It may also be worth researching Britain’s BAE Systems (LSE: BA). While this company does not have the reach of some of its US peers, recent contract wins to build frigates for the Royal Navy and the Royal Australian Navy mean the corporation has a large order backlog, providing visibility over future growth.
At the end of June, the company’s order backlog stood at £52.7bn, locking in more than two-and-a-half years of sales. In the first six months of the year alone, the group’s order intake hit £18bn, compared with just £21.5bn for the whole of 2021.
Sin stocks benefit from regulation
The UK is often attacked for not nurturing its technology industry. But where we really excel is gambling technology, primarily online. Entain (LSE: ENT) is one of the world’s largest companies in this field. Having conquered the UK and European markets, the group is now focusing on the fledgling US sports-betting market.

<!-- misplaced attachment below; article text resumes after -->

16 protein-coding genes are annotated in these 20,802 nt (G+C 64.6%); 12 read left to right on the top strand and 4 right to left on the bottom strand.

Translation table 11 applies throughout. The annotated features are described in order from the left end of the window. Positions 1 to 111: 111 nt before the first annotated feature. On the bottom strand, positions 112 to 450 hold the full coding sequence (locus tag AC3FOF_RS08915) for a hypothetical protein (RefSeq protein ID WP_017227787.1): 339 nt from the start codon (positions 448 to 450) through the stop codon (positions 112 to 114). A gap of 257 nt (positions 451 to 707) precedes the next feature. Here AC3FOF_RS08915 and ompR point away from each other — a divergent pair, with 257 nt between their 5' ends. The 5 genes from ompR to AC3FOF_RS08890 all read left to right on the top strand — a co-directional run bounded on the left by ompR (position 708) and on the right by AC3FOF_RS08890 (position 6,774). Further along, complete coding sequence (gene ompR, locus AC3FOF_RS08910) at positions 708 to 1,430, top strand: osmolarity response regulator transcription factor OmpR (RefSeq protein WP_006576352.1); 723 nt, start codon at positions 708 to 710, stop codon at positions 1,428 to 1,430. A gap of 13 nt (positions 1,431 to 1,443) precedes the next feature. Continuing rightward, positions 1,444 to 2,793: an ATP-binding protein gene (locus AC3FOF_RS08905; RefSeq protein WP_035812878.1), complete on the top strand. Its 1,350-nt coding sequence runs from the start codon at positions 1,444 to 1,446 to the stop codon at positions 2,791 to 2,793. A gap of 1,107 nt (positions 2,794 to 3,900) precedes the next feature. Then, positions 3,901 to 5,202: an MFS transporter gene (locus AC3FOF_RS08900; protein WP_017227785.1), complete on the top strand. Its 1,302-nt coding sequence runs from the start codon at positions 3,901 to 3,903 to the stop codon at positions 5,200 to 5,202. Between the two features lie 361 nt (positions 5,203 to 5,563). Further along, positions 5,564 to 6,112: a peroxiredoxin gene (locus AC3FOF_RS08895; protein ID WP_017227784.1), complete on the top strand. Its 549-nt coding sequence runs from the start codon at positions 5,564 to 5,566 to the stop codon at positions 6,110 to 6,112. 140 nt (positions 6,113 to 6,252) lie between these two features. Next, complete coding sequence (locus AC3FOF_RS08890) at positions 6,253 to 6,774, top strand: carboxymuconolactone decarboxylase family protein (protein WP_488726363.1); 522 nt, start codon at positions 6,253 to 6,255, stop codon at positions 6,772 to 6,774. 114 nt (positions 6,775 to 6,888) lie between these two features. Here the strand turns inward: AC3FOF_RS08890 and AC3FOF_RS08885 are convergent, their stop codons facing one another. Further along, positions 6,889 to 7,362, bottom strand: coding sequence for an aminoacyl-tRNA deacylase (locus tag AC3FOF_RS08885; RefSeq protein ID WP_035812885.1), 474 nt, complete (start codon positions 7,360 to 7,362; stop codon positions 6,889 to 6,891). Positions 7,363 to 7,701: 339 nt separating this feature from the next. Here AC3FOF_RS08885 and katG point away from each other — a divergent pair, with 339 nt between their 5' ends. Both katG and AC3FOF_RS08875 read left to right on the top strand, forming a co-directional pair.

According to analysts at Swiss bank UBS, its US online sportsbook joint venture with MGM, BetMGM, will be a growth engine over the next few years. They reckon this joint venture can triple its revenues by 2025 and turn profitable next year.
Although there are plenty of competitors in the US market, Entain has the scale, technology and financial resources to comply with regulations and market its product effectively, while others might struggle. Analysts estimate that the global sports-betting market is set to grow more than 10% per annum until the end of the decade.
In the physical world, one of the largest and most established players in the casino market is Caesars Entertainment (Nasdaq: CZR).
With an unrivalled presence on the Las Vegas strip, this could be the best business to own for exposure to the premier gambling destination in the United States.